I have a bunch of photos and videos from different sources and want to normalize the file names using Terminal. I looked at a bunch of different tools from NameChanger to Automator and Finder itself. NameChanger does not allow more than one action at a time and Finder and Automator won't allow me to set the date format with a format string.

I've been playing around with a few bash functions and found that

stat -f "%Sm" -t "%Y-%m-%d %H.%M.%S" file.ext

produces the date time format I'm after.

Yet I found that

for file in *.*
    mv "$file" echo stat -f "%Sm" -t "%Y-%m-%d %H.%M.%S" "$file"


-bash: syntax error near unexpected token `done'

I'm not really proficient with bash scripting so excuse any incompetence in the examples above.

What I want to do is remove all of the base name of the file (everything before .jpg) and replace it with the date and time format I got from stat earlier.

For example:

20160708_151344000_iOS.jpg   --> 2016-07-08 15.13.44.jpg
WP_20140915_02_03_15_Raw.jpg --> 2014-09-15 02.03.15.jpg

How do I need to do this?

  • Do you want the moved filename to be created from the result of the stat command in your OP, or from information within the filename itself? Jul 1, 2017 at 15:21
  • I want to read the date value of the file from the file system and use that as the file name instead. After I posted the question though, I noticed that the file system date, EXIF date and the date that already is in the file name (non-normalized) differ from each other for some files. But being able to do the rename from the file system date alone is useful to me nonetheless in case I only have the command line to work with. Jul 1, 2017 at 15:25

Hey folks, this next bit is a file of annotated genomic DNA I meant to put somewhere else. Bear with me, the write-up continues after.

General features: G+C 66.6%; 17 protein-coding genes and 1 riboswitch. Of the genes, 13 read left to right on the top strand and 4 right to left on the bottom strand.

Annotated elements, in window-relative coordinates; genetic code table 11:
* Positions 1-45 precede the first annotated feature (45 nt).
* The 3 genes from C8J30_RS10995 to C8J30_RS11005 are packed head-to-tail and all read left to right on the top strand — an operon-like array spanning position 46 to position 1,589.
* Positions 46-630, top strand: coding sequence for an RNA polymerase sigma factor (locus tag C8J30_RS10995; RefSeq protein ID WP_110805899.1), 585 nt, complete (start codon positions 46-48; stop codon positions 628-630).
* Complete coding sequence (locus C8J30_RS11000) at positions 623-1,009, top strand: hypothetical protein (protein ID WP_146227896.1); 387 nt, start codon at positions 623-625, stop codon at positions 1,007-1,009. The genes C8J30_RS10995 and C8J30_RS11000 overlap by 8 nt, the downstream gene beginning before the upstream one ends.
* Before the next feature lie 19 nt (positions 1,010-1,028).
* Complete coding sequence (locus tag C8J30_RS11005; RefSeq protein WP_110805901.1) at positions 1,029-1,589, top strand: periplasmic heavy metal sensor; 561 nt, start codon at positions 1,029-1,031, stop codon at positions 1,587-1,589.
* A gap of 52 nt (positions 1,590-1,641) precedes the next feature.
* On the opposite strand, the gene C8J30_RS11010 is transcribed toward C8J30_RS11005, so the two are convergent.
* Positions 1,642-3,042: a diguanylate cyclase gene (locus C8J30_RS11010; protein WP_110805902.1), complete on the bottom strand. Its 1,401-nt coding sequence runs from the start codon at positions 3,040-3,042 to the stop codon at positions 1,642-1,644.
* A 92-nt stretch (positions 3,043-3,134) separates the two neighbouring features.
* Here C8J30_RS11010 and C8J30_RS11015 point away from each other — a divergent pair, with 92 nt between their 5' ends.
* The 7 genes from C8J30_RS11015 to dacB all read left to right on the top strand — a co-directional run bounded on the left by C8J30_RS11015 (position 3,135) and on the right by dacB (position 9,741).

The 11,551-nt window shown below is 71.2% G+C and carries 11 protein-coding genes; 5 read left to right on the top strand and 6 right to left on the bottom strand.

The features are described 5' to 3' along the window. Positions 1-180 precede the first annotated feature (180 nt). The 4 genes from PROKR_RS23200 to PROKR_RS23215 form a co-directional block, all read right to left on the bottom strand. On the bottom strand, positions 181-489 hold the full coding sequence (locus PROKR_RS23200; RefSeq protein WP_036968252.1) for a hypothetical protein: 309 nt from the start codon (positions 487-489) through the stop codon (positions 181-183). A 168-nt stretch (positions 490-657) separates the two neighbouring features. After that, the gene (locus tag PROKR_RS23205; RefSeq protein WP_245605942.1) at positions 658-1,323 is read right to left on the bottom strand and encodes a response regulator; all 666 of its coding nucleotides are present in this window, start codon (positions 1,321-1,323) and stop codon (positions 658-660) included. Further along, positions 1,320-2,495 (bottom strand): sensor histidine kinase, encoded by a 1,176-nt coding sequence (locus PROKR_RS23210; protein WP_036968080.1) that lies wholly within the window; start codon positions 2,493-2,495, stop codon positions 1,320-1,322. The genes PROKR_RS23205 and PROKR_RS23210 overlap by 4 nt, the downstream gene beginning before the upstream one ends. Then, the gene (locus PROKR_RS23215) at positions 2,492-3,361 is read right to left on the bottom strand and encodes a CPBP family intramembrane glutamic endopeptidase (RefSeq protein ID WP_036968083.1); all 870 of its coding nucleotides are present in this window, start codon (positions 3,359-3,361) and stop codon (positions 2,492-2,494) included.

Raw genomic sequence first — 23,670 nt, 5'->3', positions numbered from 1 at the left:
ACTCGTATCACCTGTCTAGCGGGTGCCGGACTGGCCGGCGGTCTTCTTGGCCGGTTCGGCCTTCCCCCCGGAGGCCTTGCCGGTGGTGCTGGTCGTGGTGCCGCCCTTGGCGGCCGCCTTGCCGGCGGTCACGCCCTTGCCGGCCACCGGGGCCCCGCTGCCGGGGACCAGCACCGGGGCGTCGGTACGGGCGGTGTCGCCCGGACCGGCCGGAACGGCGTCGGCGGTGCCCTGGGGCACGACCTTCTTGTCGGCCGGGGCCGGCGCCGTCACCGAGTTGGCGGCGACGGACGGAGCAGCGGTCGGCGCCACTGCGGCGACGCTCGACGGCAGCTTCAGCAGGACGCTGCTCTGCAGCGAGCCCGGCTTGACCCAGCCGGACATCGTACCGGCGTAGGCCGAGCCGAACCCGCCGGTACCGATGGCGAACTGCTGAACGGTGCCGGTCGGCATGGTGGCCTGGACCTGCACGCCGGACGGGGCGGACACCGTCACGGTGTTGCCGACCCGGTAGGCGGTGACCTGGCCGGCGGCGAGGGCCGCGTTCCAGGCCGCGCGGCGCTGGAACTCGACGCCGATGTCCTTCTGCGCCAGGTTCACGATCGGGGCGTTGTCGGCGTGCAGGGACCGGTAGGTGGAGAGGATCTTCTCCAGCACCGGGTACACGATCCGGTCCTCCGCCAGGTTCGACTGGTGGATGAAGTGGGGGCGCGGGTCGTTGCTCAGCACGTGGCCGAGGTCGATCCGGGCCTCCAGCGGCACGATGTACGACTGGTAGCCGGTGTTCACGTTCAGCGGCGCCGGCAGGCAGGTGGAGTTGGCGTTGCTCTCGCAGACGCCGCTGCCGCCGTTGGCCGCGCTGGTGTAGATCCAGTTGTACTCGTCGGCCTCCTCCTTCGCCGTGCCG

• Are you sure you really want *.*? In DOS this matches all files but in Bash (and generally all Unix shells) it matches all file names which contain a literal dot.
    – tripleee
    Jul 4, 2017 at 5:00
  • Good point but how do I need to rephrase that condition of the loop so everything after the dot is a file name extension? Jul 4, 2017 at 5:18

2 Answers 2

for f in *.*; do 
    echo mv "$f" "$(stat -f '%Sm' -t '%Y-%m-%d %H.%M.%S' "$f").${f##*.}"

Or as a one-liner:

for f in *.*; do echo mv "$f" "$(stat -f '%Sm' -t '%Y-%m-%d %H.%M.%S' "$f").${f##*.}"; done

In either case, remove the echo command after testing.

The ${f##*.} portion of the command get the extension of $f so you can use the glob *.* vs. using an extension in the for f in, i.e. for f in *.* vs. for f in *.jpg

for f in *.jpg; do
    echo mv "$f" "$(stat -f '%Sm' -t '%Y-%m-%d %H.%M.%S' "$f")".jpg

Remove the echo once you are sure that the command looks ok.

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